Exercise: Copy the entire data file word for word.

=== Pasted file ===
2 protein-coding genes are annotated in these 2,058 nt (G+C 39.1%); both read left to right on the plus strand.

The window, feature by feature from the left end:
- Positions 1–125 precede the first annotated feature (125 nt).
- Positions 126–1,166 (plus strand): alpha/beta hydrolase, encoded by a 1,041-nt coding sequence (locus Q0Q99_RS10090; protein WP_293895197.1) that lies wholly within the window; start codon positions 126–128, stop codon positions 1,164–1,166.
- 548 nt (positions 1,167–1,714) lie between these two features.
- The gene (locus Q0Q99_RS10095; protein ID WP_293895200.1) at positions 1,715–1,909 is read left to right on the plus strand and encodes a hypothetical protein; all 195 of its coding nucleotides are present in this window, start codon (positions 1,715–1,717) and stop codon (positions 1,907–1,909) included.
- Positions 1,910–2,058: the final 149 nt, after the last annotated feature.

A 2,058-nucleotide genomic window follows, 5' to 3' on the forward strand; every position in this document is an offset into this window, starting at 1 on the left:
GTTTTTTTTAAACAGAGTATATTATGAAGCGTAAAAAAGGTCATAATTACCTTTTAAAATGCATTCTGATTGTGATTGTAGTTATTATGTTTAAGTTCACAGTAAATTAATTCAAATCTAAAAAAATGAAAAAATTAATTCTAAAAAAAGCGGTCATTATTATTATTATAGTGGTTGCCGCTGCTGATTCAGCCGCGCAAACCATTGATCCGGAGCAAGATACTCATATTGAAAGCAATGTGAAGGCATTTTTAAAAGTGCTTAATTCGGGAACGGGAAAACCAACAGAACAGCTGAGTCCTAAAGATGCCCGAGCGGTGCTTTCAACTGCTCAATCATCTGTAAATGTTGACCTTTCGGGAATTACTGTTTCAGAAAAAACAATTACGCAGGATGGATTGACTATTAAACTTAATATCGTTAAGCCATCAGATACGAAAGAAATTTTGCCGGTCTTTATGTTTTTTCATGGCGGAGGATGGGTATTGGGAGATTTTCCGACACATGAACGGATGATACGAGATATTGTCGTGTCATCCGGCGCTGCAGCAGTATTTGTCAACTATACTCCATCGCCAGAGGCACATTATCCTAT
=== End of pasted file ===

2 protein-coding genes are annotated in these 2,058 nt (G+C 39.1%); both read left to right on the plus strand.

The window, feature by feature from the left end:
- Positions 1–125 precede the first annotated feature (125 nt).
- Positions 126–1,166 (plus strand): alpha/beta hydrolase, encoded by a 1,041-nt coding sequence (locus Q0Q99_RS10090; protein WP_293895197.1) that lies wholly within the window; start codon positions 126–128, stop codon positions 1,164–1,166.
- 548 nt (positions 1,167–1,714) lie between these two features.
- The gene (locus Q0Q99_RS10095; protein ID WP_293895200.1) at positions 1,715–1,909 is read left to right on the plus strand and encodes a hypothetical protein; all 195 of its coding nucleotides are present in this window, start codon (positions 1,715–1,717) and stop codon (positions 1,907–1,909) included.
- Positions 1,910–2,058: the final 149 nt, after the last annotated feature.

A 2,058-nucleotide genomic window follows, 5' to 3' on the forward strand; every position in this document is an offset into this window, starting at 1 on the left:
GTTTTTTTTAAACAGAGTATATTATGAAGCGTAAAAAAGGTCATAATTACCTTTTAAAATGCATTCTGATTGTGATTGTAGTTATTATGTTTAAGTTCACAGTAAATTAATTCAAATCTAAAAAAATGAAAAAATTAATTCTAAAAAAAGCGGTCATTATTATTATTATAGTGGTTGCCGCTGCTGATTCAGCCGCGCAAACCATTGATCCGGAGCAAGATACTCATATTGAAAGCAATGTGAAGGCATTTTTAAAAGTGCTTAATTCGGGAACGGGAAAACCAACAGAACAGCTGAGTCCTAAAGATGCCCGAGCGGTGCTTTCAACTGCTCAATCATCTGTAAATGTTGACCTTTCGGGAATTACTGTTTCAGAAAAAACAATTACGCAGGATGGATTGACTATTAAACTTAATATCGTTAAGCCATCAGATACGAAAGAAATTTTGCCGGTCTTTATGTTTTTTCATGGCGGAGGATGGGTATTGGGAGATTTTCCGACACATGAACGGATGATACGAGATATTGTCGTGTCATCCGGCGCTGCAGCAGTATTTGTCAACTATACTCCATCGCCAGAGGCACATTATCCTAT